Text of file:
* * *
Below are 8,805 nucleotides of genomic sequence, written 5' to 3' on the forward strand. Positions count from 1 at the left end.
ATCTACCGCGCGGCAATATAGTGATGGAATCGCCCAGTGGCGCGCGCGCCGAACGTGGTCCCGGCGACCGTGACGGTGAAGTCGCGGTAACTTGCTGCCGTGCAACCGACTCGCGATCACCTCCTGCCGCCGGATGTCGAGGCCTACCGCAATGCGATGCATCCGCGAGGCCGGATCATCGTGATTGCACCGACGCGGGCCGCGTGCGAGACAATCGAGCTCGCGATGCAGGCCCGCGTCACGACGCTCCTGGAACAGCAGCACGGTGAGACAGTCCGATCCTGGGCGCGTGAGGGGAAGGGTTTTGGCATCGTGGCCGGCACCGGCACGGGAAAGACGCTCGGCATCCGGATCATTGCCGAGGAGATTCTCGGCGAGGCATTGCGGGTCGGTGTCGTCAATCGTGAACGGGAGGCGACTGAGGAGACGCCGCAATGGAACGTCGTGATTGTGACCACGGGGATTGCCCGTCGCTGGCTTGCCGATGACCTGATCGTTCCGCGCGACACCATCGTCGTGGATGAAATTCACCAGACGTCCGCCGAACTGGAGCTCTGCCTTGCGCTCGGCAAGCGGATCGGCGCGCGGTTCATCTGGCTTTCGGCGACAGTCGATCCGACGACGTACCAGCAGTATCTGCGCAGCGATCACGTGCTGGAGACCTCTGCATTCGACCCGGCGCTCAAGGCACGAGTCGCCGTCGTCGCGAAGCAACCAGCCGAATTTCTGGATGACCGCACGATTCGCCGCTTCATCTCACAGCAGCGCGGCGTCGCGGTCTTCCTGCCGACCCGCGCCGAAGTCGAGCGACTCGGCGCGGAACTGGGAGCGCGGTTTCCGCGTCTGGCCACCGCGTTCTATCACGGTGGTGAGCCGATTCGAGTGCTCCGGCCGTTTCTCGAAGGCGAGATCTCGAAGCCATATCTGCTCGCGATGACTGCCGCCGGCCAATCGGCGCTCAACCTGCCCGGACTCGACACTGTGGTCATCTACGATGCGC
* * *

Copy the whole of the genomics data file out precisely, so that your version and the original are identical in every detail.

Below are 8,805 nucleotides of genomic sequence, written 5' to 3' on the forward strand. Positions count from 1 at the left end.
ATCTACCGCGCGGCAATATAGTGATGGAATCGCCCAGTGGCGCGCGCGCCGAACGTGGTCCCGGCGACCGTGACGGTGAAGTCGCGGTAACTTGCTGCCGTGCAACCGACTCGCGATCACCTCCTGCCGCCGGATGTCGAGGCCTACCGCAATGCGATGCATCCGCGAGGCCGGATCATCGTGATTGCACCGACGCGGGCCGCGTGCGAGACAATCGAGCTCGCGATGCAGGCCCGCGTCACGACGCTCCTGGAACAGCAGCACGGTGAGACAGTCCGATCCTGGGCGCGTGAGGGGAAGGGTTTTGGCATCGTGGCCGGCACCGGCACGGGAAAGACGCTCGGCATCCGGATCATTGCCGAGGAGATTCTCGGCGAGGCATTGCGGGTCGGTGTCGTCAATCGTGAACGGGAGGCGACTGAGGAGACGCCGCAATGGAACGTCGTGATTGTGACCACGGGGATTGCCCGTCGCTGGCTTGCCGATGACCTGATCGTTCCGCGCGACACCATCGTCGTGGATGAAATTCACCAGACGTCCGCCGAACTGGAGCTCTGCCTTGCGCTCGGCAAGCGGATCGGCGCGCGGTTCATCTGGCTTTCGGCGACAGTCGATCCGACGACGTACCAGCAGTATCTGCGCAGCGATCACGTGCTGGAGACCTCTGCATTCGACCCGGCGCTCAAGGCACGAGTCGCCGTCGTCGCGAAGCAACCAGCCGAATTTCTGGATGACCGCACGATTCGCCGCTTCATCTCACAGCAGCGCGGCGTCGCGGTCTTCCTGCCGACCCGCGCCGAAGTCGAGCGACTCGGCGCGGAACTGGGAGCGCGGTTTCCGCGTCTGGCCACCGCGTTCTATCACGGTGGTGAGCCGATTCGAGTGCTCCGGCCGTTTCTCGAAGGCGAGATCTCGAAGCCATATCTGCTCGCGATGACTGCCGCCGGCCAATCGGCGCTCAACCTGCCCGGACTCGACACTGTGGTCATCTACGATGCGC